41, 47 (1957)). However, a complaint that offers mere
“labels and conclusions” or a “formulaic
recitation of the elements of a cause of action will not
do.” Ashcroft v. Iqbal, 556 U.S. 662, 678
(2009) (quoting Twombly, 550 U.S. at 555). To state
a claim, a complaint must contain sufficient factual matter,
accepted as true, “that is plausible on its
face.” Id. (quoting Twombly, 550 U.S.
at 570). “A claim has facial plausibility when the
plaintiff pleads factual content that allows the court to
draw the reasonable inference that the defendant is liable
for the misconduct alleged.” Id. (citing
Twombly, 550 U.S. at 556). The complaint's
allegations “must be enough to raise a right to relief
above the speculative level.” Twombly, 550
U.S. at 555 (citation omitted).
considering whether a complaint states a claim, courts should
follow the principles set forth in Twombly by first,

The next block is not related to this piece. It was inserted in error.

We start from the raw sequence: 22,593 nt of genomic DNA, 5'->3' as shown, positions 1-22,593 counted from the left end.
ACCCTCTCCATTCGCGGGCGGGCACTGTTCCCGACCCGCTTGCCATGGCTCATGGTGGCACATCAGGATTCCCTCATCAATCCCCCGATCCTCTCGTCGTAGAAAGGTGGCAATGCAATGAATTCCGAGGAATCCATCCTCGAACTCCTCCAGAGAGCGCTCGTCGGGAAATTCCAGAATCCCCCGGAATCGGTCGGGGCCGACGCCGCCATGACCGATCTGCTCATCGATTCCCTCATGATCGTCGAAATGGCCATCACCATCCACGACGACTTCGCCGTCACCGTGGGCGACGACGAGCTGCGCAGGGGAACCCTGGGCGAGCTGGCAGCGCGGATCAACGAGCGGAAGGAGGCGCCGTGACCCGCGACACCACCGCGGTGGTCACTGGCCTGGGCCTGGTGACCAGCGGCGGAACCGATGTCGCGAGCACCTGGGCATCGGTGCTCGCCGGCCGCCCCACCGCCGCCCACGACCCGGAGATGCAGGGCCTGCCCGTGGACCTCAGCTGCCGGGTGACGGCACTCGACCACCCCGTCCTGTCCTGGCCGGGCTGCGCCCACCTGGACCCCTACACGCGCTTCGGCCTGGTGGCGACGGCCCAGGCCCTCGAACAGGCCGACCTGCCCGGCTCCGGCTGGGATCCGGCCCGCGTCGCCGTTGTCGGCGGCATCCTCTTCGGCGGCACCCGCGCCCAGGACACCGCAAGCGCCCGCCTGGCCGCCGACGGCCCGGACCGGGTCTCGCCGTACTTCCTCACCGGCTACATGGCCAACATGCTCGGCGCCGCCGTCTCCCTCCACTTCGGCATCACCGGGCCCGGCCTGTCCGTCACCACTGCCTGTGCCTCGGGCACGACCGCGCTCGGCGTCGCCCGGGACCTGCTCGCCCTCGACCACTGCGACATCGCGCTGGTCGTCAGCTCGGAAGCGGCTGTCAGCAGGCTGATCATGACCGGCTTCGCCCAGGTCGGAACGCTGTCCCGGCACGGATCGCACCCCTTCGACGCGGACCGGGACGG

“identifying pleadings that, because they are no more
than conclusions, are not entitled to the assumption of
truth.” Iqbal, 556 U.S. at 679. Legal
conclusions must be supported by factual allegations.
Id. If there are well-pleaded factual allegations,
the court must, second, “assume their veracity and then
determine whether they plausibly give rise to an entitlement
to relief.” Id.
state a claim for relief under 42 U.S.C. Section 1983, a
plaintiff must allege that: 1) he was deprived of a right
secured by the Constitution or laws of the United States; and
2) the deprivation was visited upon him by a person or
persons acting under color of state law. Buchanan-Moore
v. Cty. of Milwaukee, 570 F.3d 824, 827 (7th Cir. 2009)
(citing Kramer v. Vill. of N. Fond du Lac, 384 F.3d
856, 861 (7th Cir. 2004)); see also Gomez v. Toledo,
446 U.S. 635, 640 (1980). The court is obliged to give the
plaintiff's pro se allegations, “however
inartfully pleaded, ” a liberal construction. See
Erickson v. Pardus, 551 U.S. 89, 94 (2007) (quoting
Estelle v. Gamble, 429 U.S. 97, 106 (1976)).
times relevant, Plaintiff was a prisoner at Waupun